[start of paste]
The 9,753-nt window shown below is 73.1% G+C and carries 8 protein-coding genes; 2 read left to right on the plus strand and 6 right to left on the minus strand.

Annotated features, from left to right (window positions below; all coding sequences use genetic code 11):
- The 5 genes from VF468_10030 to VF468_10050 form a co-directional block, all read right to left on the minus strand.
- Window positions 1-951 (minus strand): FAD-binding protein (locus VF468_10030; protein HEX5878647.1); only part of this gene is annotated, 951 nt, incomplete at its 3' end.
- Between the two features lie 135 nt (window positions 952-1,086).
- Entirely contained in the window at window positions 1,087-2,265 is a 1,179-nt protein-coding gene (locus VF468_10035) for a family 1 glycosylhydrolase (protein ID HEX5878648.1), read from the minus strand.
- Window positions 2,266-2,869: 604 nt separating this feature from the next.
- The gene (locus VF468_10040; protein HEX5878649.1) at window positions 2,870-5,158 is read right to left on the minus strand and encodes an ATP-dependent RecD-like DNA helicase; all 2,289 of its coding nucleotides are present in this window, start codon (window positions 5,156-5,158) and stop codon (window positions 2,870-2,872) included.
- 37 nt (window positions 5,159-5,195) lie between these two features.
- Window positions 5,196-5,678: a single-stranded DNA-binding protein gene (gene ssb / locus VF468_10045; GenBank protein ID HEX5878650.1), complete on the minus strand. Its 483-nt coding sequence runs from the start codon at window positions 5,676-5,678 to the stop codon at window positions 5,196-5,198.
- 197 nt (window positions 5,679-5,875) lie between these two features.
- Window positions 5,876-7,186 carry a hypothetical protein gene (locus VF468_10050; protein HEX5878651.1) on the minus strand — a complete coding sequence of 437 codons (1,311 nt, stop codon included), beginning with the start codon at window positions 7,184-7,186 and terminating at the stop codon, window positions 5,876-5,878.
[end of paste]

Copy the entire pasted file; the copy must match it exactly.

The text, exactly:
The 9,753-nt window shown below is 73.1% G+C and carries 8 protein-coding genes; 2 read left to right on the plus strand and 6 right to left on the minus strand.

Annotated features, from left to right (window positions below; all coding sequences use genetic code 11):
- The 5 genes from VF468_10030 to VF468_10050 form a co-directional block, all read right to left on the minus strand.
- Window positions 1-951 (minus strand): FAD-binding protein (locus VF468_10030; protein HEX5878647.1); only part of this gene is annotated, 951 nt, incomplete at its 3' end.
- Between the two features lie 135 nt (window positions 952-1,086).
- Entirely contained in the window at window positions 1,087-2,265 is a 1,179-nt protein-coding gene (locus VF468_10035) for a family 1 glycosylhydrolase (protein ID HEX5878648.1), read from the minus strand.
- Window positions 2,266-2,869: 604 nt separating this feature from the next.
- The gene (locus VF468_10040; protein HEX5878649.1) at window positions 2,870-5,158 is read right to left on the minus strand and encodes an ATP-dependent RecD-like DNA helicase; all 2,289 of its coding nucleotides are present in this window, start codon (window positions 5,156-5,158) and stop codon (window positions 2,870-2,872) included.
- 37 nt (window positions 5,159-5,195) lie between these two features.
- Window positions 5,196-5,678: a single-stranded DNA-binding protein gene (gene ssb / locus VF468_10045; GenBank protein ID HEX5878650.1), complete on the minus strand. Its 483-nt coding sequence runs from the start codon at window positions 5,676-5,678 to the stop codon at window positions 5,196-5,198.
- 197 nt (window positions 5,679-5,875) lie between these two features.
- Window positions 5,876-7,186 carry a hypothetical protein gene (locus VF468_10050; protein HEX5878651.1) on the minus strand — a complete coding sequence of 437 codons (1,311 nt, stop codon included), beginning with the start codon at window positions 7,184-7,186 and terminating at the stop codon, window positions 5,876-5,878.